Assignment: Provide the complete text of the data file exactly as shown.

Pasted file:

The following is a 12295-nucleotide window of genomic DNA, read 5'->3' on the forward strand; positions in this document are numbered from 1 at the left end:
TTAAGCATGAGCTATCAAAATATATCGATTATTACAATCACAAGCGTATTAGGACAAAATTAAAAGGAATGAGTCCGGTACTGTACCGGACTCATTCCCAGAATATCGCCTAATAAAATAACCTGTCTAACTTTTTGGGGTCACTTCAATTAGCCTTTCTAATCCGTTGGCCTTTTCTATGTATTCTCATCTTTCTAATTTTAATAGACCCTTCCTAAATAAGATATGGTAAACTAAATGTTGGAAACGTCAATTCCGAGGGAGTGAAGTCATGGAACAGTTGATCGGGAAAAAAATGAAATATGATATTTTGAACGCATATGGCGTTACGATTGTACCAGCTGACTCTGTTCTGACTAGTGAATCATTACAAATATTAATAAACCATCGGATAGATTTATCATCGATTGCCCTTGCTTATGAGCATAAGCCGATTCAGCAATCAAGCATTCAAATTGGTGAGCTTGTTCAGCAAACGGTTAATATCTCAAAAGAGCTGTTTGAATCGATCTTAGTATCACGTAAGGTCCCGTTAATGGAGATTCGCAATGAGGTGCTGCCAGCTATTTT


The following is a 12295-nucleotide window of genomic DNA, read 5'->3' on the forward strand; positions in this document are numbered from 1 at the left end:
TTAAGCATGAGCTATCAAAATATATCGATTATTACAATCACAAGCGTATTAGGACAAAATTAAAAGGAATGAGTCCGGTACTGTACCGGACTCATTCCCAGAATATCGCCTAATAAAATAACCTGTCTAACTTTTTGGGGTCACTTCAATTAGCCTTTCTAATCCGTTGGCCTTTTCTATGTATTCTCATCTTTCTAATTTTAATAGACCCTTCCTAAATAAGATATGGTAAACTAAATGTTGGAAACGTCAATTCCGAGGGAGTGAAGTCATGGAACAGTTGATCGGGAAAAAAATGAAATATGATATTTTGAACGCATATGGCGTTACGATTGTACCAGCTGACTCTGTTCTGACTAGTGAATCATTACAAATATTAATAAACCATCGGATAGATTTATCATCGATTGCCCTTGCTTATGAGCATAAGCCGATTCAGCAATCAAGCATTCAAATTGGTGAGCTTGTTCAGCAAACGGTTAATATCTCAAAAGAGCTGTTTGAATCGATCTTAGTATCACGTAAGGTCCCGTTAATGGAGATTCGCAATGAGGTGCTGCCAGCTATTTT